Raising a thoughtful, well-rounded son can be a challenge. Some boys are slow to pick up social graces, more interested in video games or Pokémon than people. Some are boisterous to the point where they have a hard time focusing.
No matter what your son is like, we have 10 effective ways to nudge him toward becoming a happy, well-rounded person.
1. Give him some responsibility.
Following directions and finishing tasks are skills that are often slow to develop in boys. Practice helps. Ask your preschooler to bring you a spoon so you can stir the pancake batter. Assign your grade-schooler a regular task to help take care of a pet.
A sense of responsibility will serve him well in school – and your home life will run more smoothly, too.
2. Let him show his emotions.
Even in these enlightened times, boys are often expected to stifle their tears and swallow their anger while girls are allowed more free rein with their emotions. When your son gets upset, let him express himself, as long as he isn’t being destructive or completely out of control.
Then, once he’s regained control of his emotions, you can talk to him about what he’s feeling and why. Help him label his feelings, whether it’s hurt or sad or angry.
3. Give him plenty of physical affection.
Studies have observed that moms and dads have less physical contact with boys than with girls, a trend that starts in toddlerhood. But girls aren’t the only ones who need to be held and cuddled. Hugs from Mom and Dad will help your son feel safe and secure.
As boys get older, they’re likely to shy away from hugs and kisses from parents, especially when friends are around. But even if they say they don’t want it, they still need affection just as much. So you may need to give your son touches and hugs in ways that are a bit more sneaky – a quick hug when no one is around, a rub on the back while working together in the kitchen.
4. Don’t try to shut down his high-revving engine.
Boys tend to have a lot of energy, which can get pent-up if they don’t have enough chances to run, climb, and blow off steam. Just be sure to remind your son that there are times and places – the classroom, for example – where he’ll need to shift to a lower gear.
5. Don’t worry if he isn’t acting “masculine” enough.
Even tough-guy fathers have a nurturing side. (The good ones, at least.) A little boy who likes to cuddle his stuffed animals is developing skills that will serve him well in adulthood.
6. Give him chances to polish his social skills.
Most boys don’t form close intimate friendships as easily as girls. They’re more likely to play in groups and jockey for leadership. Help your son strengthen one-on-one friendships by arranging playdates for him, and encouraging him to share his toys, use his good manners, and generally play nice.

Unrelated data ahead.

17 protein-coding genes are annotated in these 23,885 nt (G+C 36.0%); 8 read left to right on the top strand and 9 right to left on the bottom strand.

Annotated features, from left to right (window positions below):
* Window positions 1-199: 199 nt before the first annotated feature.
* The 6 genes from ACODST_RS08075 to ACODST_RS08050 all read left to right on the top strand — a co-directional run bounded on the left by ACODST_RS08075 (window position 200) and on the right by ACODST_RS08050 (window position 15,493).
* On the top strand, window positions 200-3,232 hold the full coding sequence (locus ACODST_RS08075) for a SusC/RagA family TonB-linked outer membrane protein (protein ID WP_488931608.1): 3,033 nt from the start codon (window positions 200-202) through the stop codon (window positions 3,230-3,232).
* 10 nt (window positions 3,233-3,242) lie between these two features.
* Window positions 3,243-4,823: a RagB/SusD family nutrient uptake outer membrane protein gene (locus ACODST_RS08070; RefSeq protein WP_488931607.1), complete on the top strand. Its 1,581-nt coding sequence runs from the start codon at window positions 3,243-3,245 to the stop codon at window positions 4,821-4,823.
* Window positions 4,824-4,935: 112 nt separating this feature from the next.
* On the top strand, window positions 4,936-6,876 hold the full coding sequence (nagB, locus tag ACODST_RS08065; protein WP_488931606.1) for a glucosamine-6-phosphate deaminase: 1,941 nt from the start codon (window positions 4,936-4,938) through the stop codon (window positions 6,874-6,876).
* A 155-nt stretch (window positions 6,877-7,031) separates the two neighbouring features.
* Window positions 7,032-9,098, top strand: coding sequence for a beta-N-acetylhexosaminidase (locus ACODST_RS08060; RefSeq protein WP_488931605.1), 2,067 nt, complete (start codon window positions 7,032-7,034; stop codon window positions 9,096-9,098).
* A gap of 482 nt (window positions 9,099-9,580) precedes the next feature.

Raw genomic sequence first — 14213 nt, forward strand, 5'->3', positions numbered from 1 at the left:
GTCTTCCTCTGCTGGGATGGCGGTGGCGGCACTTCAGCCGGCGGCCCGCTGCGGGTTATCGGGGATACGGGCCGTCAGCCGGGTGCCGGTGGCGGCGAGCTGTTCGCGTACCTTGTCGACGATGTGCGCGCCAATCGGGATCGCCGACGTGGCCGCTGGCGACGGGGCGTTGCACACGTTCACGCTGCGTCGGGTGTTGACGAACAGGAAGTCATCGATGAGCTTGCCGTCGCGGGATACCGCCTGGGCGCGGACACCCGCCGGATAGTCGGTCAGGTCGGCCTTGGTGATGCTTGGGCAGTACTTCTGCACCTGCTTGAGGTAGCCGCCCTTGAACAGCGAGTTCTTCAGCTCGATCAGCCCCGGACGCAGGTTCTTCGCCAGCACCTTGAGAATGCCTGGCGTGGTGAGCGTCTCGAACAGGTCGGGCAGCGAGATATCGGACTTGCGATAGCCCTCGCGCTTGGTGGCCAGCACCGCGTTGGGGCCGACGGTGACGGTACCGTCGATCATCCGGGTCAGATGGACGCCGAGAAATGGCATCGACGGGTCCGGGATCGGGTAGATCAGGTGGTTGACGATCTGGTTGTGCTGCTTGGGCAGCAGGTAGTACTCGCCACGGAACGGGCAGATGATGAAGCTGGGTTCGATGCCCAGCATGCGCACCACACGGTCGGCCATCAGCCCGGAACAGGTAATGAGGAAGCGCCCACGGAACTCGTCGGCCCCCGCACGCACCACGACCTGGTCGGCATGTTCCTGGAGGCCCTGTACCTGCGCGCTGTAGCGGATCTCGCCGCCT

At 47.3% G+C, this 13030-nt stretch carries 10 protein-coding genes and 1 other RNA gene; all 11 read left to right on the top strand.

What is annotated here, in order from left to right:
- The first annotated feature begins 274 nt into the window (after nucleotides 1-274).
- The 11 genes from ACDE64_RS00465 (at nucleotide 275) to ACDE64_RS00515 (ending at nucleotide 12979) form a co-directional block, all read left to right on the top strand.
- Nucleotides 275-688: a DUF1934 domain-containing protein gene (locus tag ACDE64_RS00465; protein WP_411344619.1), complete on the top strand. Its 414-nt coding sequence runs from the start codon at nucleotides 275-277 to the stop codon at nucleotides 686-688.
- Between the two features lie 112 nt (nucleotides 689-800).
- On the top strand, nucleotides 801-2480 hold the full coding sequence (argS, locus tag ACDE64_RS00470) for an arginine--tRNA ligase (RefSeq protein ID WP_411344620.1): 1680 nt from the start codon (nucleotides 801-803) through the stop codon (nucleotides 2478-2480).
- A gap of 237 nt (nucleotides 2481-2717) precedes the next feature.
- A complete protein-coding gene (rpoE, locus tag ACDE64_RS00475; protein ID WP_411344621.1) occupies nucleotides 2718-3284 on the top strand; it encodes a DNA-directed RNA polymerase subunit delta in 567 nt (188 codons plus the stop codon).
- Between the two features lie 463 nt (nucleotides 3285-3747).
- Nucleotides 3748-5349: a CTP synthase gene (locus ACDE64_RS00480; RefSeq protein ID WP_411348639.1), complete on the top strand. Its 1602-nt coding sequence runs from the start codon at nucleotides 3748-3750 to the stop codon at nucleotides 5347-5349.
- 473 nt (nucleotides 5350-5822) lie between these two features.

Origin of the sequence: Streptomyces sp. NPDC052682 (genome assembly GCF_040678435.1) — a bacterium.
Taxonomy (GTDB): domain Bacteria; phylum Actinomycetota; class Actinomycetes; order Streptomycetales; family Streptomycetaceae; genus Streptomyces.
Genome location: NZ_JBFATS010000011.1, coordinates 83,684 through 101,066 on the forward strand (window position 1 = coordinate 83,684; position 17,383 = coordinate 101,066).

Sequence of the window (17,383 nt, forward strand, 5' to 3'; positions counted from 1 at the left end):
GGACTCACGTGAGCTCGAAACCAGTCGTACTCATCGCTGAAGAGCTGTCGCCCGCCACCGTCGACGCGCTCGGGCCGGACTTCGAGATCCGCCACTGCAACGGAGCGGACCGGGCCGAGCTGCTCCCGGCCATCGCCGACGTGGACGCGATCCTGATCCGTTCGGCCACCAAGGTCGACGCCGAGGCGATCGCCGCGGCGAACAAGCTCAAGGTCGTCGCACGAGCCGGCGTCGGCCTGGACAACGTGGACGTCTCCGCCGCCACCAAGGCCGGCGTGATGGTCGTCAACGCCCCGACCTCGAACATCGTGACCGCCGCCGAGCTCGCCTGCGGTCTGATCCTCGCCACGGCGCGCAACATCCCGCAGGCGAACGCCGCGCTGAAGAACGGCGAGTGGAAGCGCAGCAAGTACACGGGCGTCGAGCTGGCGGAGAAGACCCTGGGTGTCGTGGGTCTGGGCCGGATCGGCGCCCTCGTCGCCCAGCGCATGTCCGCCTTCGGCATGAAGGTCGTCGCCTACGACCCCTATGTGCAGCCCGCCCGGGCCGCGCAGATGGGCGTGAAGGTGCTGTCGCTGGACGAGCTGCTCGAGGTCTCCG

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7. Make music part of his life.
Practicing an instrument can give your son a valuable sense of accomplishment. Studies suggest that music lessons can also sharpen a young child’s thinking skills and improve his memory.
If group activities are more your boy’s thing, a children’s chorus can be a fun musical activity. Another advantage: Choruses practice together, so you won’t have to enforce practice time at home too often. Taking him to concerts or musical theater is another option, if he’s willing.
8. Encourage his interests, even if they aren’t “boy” activities.
If your son wants to take dance lessons, his friends may tease him, which can be hard to deal with. But if you instill a strong sense of self in your son and encourage him to accept other people’s differences, it’ll be easier for him to deal with any teasing that comes from being “different.”
So, if he wants to take dance lessons, let him. Besides, next year he may very well want to play baseball instead.
9. Get involved at school.
Talk with your son’s teacher regularly to find out his classroom strengths and weaknesses. Let her know, too, what you think his strengths are. Monitor his homework (without doing the work yourself), and encourage him to read or at least listen to a story at least once a day.
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10. Praise the positive.
“Boy” behavior, even when it’s age-appropriate, can be hard for adults to deal with – and boys get plenty of correcting, reprimanding, and scolding in school and at home as a result. Parents of girls often complain that boys get all the attention in the classroom, but (at least at early ages), much of that attention is negative.
What can you do? Whenever possible, try to catch your son “being good.” Let him know that you appreciate his efforts to gain self-control and channel his energy into activities that are constructive and rewarding.